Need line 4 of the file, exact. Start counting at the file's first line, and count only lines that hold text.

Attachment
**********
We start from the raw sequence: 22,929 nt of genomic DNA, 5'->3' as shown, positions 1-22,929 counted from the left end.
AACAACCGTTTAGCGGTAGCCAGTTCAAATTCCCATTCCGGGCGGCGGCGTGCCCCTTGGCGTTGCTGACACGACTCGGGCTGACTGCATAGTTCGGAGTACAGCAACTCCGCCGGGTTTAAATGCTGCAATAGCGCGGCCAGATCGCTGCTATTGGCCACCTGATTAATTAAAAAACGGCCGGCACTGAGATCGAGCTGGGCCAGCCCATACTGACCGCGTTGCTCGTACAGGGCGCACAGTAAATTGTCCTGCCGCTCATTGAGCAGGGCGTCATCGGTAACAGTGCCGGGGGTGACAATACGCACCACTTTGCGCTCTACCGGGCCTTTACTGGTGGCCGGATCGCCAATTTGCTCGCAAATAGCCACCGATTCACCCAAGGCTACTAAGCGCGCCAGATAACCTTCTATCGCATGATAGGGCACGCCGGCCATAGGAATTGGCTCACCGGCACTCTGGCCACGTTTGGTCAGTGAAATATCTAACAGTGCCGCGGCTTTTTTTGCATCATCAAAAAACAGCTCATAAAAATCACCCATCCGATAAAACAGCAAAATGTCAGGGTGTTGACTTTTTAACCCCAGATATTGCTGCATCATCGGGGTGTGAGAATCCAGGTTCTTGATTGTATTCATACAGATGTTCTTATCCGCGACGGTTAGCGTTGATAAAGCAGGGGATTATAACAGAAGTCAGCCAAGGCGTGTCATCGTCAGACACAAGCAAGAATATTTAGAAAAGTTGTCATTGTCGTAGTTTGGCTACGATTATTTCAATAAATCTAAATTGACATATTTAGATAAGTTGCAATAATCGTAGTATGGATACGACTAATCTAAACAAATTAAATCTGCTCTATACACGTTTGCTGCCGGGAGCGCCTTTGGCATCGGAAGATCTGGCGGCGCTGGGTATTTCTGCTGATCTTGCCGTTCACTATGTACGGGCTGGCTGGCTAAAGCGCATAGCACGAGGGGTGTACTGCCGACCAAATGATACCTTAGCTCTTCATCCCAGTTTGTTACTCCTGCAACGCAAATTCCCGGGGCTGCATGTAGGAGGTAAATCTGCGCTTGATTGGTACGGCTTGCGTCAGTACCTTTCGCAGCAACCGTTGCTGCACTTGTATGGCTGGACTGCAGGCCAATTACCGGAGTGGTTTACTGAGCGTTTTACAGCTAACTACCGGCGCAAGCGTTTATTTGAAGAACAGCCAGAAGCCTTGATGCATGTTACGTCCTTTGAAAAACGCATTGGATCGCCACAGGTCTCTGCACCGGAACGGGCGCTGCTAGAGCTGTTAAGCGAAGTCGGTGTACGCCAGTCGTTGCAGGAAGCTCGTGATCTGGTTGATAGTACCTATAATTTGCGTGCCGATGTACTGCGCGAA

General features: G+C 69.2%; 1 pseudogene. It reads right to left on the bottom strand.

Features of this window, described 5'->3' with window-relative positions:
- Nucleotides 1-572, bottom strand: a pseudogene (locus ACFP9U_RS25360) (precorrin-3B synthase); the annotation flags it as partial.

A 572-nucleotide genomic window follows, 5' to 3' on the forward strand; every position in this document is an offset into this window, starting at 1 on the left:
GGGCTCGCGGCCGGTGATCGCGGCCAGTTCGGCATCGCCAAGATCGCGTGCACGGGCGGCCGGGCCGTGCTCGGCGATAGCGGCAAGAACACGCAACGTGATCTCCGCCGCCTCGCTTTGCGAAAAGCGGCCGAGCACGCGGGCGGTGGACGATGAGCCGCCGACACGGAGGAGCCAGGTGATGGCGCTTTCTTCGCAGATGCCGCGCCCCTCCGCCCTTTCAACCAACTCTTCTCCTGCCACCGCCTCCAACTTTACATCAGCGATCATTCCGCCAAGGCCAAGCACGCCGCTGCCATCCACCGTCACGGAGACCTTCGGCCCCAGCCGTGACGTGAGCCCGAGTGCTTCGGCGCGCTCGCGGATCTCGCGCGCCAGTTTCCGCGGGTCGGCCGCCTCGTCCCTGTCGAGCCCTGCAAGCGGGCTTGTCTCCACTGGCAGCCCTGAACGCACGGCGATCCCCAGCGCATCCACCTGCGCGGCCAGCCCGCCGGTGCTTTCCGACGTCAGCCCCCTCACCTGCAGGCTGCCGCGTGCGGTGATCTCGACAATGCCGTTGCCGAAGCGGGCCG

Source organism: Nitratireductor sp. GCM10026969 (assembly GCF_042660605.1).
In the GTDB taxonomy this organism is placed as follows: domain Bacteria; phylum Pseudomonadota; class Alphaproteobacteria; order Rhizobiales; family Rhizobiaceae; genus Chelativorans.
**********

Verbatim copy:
Features of this window, described 5'->3' with window-relative positions: